Positive results from a post-hoc analysis of data from the phase 3a Satiety and Clinical Adiposity–Liraglutide Evidence (SCALE) maintenance trial were recently presented at the 24th European Congress on Obesity. In the trial, adults who lost at least 5% of their initial weight during a low-calorie run-in period were randomized to liraglutide 3 mg (Saxenda, Novo Nordisk) (n = 212) or placebo (n = 210). After 16 weeks of treatment with liraglutide, participants who lost an additional 5% or more of their body weight (defined as “early responders”) were more likely to maintain weight loss and achieve greater additional weight loss over 56 weeks, compared with people losing less than 5% body weight after 16 weeks of liraglutide treatment (“early nonresponders”).
“In the obesity specialist setting, low-calorie diets combined with increased physical activity are commonly used to induce an initial weight loss in people with obesity. However, when the initial weight loss reaches a plateau and patients enter the ‘weight maintenance phase’ with less stringent caloric restriction, we often see that many experience weight regain,” said Sean Wharton, MD, PharmD, medical director at the Wharton Medical Clinic in Ontario and SCALE clinical trial investigator. “As a consequence, pharmacotherapy can be used to help people with obesity in maintaining the weight loss that has already been achieved by a low-calorie diet and increased physical activity. These data are very encouraging to clinicians in this specialist setting, because they show that early responders to Saxenda are able to both maintain and achieve additional weight loss.”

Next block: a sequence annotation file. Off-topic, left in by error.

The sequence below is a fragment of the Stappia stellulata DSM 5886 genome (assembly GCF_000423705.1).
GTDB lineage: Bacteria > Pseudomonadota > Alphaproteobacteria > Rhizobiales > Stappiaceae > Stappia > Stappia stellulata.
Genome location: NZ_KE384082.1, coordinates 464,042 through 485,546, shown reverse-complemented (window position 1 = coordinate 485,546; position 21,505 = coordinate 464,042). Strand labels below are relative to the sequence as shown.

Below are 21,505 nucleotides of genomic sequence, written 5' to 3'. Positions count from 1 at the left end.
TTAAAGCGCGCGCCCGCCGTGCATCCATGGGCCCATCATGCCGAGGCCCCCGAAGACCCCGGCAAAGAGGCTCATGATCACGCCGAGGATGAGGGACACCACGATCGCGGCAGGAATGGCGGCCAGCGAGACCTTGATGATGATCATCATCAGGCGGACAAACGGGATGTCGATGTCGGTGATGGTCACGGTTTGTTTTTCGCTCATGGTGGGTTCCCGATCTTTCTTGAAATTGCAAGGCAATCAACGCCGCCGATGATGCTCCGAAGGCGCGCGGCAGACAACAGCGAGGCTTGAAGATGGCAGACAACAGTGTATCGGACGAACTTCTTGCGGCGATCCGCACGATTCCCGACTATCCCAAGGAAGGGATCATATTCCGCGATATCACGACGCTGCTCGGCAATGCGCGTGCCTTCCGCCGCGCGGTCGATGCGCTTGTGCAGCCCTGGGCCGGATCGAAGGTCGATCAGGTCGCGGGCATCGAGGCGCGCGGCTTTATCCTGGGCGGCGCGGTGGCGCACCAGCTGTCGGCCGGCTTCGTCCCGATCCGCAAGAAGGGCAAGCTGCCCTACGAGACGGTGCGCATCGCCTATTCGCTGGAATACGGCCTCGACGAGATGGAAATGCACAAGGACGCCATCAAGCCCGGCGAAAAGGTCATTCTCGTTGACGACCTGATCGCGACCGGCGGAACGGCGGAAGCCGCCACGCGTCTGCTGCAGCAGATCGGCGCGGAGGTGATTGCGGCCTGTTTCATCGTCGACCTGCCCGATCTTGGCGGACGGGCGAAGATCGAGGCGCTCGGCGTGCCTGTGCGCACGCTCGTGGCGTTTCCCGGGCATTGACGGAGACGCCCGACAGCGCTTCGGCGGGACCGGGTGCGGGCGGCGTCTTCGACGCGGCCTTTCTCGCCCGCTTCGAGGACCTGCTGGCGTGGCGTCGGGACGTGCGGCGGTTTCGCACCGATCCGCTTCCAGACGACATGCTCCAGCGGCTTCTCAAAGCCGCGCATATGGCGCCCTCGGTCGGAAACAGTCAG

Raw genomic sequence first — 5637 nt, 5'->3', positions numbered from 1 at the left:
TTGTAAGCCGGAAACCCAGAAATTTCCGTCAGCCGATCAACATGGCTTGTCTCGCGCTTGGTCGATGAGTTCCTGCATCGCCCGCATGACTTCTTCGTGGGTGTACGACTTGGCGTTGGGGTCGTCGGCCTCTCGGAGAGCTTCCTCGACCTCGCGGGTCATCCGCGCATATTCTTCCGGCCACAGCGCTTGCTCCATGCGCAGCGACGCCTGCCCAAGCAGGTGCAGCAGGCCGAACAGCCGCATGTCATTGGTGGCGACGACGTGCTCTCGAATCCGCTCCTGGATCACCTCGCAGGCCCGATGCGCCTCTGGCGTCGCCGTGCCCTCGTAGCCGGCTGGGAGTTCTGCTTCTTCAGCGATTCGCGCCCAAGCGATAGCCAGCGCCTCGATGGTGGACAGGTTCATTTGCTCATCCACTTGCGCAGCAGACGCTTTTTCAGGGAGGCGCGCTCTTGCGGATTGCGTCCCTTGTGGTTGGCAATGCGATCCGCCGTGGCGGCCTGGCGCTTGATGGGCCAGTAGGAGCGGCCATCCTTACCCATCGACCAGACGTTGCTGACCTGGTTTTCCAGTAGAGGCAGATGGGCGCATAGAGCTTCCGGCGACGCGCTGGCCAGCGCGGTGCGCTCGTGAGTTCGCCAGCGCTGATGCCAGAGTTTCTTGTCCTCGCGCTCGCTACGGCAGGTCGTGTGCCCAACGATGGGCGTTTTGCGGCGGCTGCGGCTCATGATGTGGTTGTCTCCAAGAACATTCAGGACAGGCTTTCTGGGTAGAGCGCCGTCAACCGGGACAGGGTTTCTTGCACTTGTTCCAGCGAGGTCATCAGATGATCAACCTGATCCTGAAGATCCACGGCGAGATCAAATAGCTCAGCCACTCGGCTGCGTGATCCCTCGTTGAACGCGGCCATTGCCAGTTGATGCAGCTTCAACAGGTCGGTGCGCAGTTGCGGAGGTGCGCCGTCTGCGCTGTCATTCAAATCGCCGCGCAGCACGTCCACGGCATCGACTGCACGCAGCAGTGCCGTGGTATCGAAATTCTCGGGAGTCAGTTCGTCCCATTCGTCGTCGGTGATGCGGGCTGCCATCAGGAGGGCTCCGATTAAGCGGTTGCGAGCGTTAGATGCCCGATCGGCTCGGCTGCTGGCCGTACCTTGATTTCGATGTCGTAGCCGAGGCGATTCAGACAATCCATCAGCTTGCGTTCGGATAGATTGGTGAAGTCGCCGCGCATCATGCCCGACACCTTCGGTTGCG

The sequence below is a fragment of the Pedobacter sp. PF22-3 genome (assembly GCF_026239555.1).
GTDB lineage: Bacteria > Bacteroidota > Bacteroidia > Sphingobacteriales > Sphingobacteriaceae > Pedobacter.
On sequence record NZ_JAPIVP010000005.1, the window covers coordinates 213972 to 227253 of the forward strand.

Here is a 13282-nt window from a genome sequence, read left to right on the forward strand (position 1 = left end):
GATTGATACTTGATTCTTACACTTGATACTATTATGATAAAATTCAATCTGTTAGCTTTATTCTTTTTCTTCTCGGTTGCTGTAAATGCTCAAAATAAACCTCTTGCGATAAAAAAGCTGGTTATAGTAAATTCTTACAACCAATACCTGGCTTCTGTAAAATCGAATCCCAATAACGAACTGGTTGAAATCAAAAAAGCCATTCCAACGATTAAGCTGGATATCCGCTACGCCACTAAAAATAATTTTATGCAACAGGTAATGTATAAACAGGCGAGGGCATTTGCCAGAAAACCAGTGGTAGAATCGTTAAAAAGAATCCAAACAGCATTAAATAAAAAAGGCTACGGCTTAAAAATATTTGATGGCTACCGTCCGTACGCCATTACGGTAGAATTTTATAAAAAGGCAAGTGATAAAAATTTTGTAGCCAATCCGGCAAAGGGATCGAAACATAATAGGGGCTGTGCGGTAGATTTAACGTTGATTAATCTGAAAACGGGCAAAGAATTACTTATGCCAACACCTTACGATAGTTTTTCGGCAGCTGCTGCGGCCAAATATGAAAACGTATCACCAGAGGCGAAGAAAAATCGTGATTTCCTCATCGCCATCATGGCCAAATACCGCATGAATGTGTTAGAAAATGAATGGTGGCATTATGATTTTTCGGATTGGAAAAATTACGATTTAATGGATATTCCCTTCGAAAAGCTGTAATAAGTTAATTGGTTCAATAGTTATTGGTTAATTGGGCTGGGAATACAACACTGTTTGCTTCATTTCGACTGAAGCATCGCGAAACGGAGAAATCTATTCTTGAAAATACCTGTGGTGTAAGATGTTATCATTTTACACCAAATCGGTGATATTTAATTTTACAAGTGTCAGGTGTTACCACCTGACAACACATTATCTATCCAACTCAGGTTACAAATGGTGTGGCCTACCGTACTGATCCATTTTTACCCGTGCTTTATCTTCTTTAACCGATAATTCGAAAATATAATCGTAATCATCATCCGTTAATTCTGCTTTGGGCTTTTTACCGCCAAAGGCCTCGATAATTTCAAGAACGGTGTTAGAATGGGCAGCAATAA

Of those who completed 56 weeks of treatment with liraglutide, 68% were early responders at week 16 and 32% were early nonresponders. In addition to weight loss achieved during the run-in period, early responders experienced 9.9% weight loss, compared with 0% in early nonresponders at 56 weeks.
Following 56 weeks of treatment, 91.7% of early responders and 47.1% of early nonresponders had maintained or lost additional weight following the run-in period. No early responders regained their run-in weight loss over 56 weeks of treatment with liraglutide, compared with 3.9% of early nonresponders.
There were similar incidences of total adverse events in early responders (92.7%) and early nonresponders (91%). Gastrointestinal adverse events were more frequent in early responders compared with early nonresponders (78.9% versus 62.7%). Liraglutide was generally well tolerated, with observed side effects in line with previous trials.
Liraglutide is a once-daily glucagon-like peptide-1 (GLP-1) analogue with 97% similarity to naturally occurring human GLP-1, a hormone that is released in response to food intake. Like human GLP-1, liraglutide regulates appetite by increasing feelings of fullness and satiety, while lowering feelings of hunger and prospective food consumption, thereby leading to reduced food intake. As with other GLP-1 receptor agonists, liraglutide stimulates insulin secretion and lowers glucagon secretion in a glucose-dependent manner.
Source: Novo Nordisk; May 17, 2017.